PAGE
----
Red Hat Bugzilla – Bug 1298355
kickstart stuck at "Reached Target Shutdown" stage when removing media before shutdown completes
Last modified: 2017-08-01 05:09:52 EDT
Description of problem:
Rhel 7.2 will not complete shutdown. Halts at "Reached Target Shutdown"
Customer has previously used this method for RHEL 5,6,7,7.1 but now if you manually eject the DVD before the shutdown is complete, the system will hang attempting to unmount media that is already gone.
Version-Release number of selected component (if applicable):
Red Hat Enterprise Linux 7.2
Steps to Reproduce:
1. Complete kickstart installation
2. As system is beginning the reboot process, eject the ISO/DVD
Halts at "Reached Target Shutdown"
System completes reboot, preventing bios from targeting CDROM drive as boot target
Customer is using VMWare
VMware boot screen delay is set to 0 seconds
As discussed, we have been using the procedure of disconnecting the DVD image before reboot in RHEL5/6 and even in RHEL7.1. If we cannot get the same procedure working in RHEL7.2 we will have to make lot of changes in build process and the standards followed in VM creation. If it's a matter of very limited number of servers workaround's are fine. But when it comes to huge number of servers and changing process and procedures followed by different team, it makes it very complicated. What I am requesting is to find what behavior is changed from RHEL7.1 to 7.2 and is that a customizable parameter ?
Joseph Koduvathra (1/22/2016 4:42 PM)
I have exactly the same problem. VM Shutdown and Reboot stop at:
[ OK ] Stopped Remount Root and Kernel Filesystems.
Stopping Remount Root and Kernel Filesystems...
[ OK ] Reached Target Shutdown
However there is no DVD or any other media involved, thus it does not depend just on media removal as reported above.
After the last message the VM hangs and fails to shutdown or reboot requiring manual intervention.
This should be considered a "blocking" bug as it impacts essential server automation.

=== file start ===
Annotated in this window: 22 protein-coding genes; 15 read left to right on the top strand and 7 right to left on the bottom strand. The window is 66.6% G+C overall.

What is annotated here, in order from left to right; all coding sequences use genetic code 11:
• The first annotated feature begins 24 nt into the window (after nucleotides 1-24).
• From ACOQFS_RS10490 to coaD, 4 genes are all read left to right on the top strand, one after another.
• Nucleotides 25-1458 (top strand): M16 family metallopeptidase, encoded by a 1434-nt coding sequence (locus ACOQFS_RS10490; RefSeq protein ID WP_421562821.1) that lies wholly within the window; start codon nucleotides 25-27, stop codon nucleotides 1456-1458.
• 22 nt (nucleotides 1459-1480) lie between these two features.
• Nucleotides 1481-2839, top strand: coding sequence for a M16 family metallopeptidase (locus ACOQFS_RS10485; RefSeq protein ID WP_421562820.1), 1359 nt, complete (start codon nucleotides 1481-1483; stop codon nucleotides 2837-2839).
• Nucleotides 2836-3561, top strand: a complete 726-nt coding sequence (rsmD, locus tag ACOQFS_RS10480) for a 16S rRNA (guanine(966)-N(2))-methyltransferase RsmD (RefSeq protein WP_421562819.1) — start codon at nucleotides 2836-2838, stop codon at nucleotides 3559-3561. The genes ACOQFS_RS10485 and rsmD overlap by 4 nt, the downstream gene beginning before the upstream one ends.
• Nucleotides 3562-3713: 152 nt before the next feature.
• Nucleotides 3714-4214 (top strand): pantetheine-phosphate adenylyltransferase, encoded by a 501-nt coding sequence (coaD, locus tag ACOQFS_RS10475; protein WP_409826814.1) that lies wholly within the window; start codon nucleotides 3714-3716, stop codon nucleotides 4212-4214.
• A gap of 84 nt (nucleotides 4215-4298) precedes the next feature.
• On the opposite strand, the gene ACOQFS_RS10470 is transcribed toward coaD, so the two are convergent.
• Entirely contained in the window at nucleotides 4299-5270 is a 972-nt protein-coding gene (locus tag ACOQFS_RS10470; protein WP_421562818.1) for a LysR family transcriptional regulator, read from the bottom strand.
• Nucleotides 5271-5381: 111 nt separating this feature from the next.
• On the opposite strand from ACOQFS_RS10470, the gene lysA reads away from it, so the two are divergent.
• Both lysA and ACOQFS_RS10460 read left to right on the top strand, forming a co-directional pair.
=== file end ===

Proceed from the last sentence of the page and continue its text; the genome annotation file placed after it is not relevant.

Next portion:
After further investigation I found that:
- systemd hangs on shutdown/reboot when there is a tmpfs filesystem.
- By removing every tmpfs filesystem it no longer hangs.
This is because systemd runs swapoff (remove all swaps) before tmpfs are unmounted and this causes the system to hang.
A fix is available in systemd 229:
Swap units are deactivated too early
This is linked to Bug 1031158
As this affects system operations and availability (remote VMs hang when rebooted and require manual intervention) I recommend to raise the priority to HIGH.
Can someone confirm if a fix is available yet ? how is RHEL7.3 ? Unfortunately I am not allowed to open github at my workplace.
qa acking for 7.4
(In reply to Branislav Blaškovič from comment #11)
> qa acking for 7.4
I believe the same bug happens for Atomic Hosts after prelonged time of running Docker containers.
fix merged to upstream staging branch ->
The change proposed in Comment 14, although necessary, does not resolve the problem (already tried).
The issue occurs whether there is a tmpfs mounted or not. Having a tmpfs mounted only exacerbates the problem because the system runs out of physical memory earlier and consistently when the swap is turned off, for example on a Virtual Machine that has a small amount of "physical" memory allocated.
The issue occurs because during the shutdown/reboot process systemd calls swapoff that attempts to remove every swap device.
If there isn't sufficient physical memory to hold what was being held in the swap area, then the system hangs indefinitely.
In previous RedHat versions (up to 6) swapoff was never called during shutdown/reboot.
I wonder what has changed in RHEL 7 that now requires a swapoff. Couldn't we just do without and solve the problem? After all it should not be necessary to "remove" memory to shutdown a system.
> In previous RedHat versions (up to 6) swapoff was never called during
I don't think that is true:
That is "halt"
Nevertheless. Is it necessary to call swapoff? And why?
It should be safe to halt the system without calling swapoff.
For example you can use a swap file instead of partition. Then you need to call swapoff first otherwise you won't be able to unmount the partition, where the swap file is stored.
*** Bug 1379268 has been marked as a duplicate of this bug. ***
Still not fixed. https://bugzilla.redhat.com/show_bug.cgi?id=1379268 marked falsely as a duplicate.
Since the problem described in this bug report should be
resolved in a recent advisory, it has been closed with a
resolution of ERRATA.
For information on the advisory, and where to find the updated
files, follow the link below.
If the solution does not work for you, open a new bug report.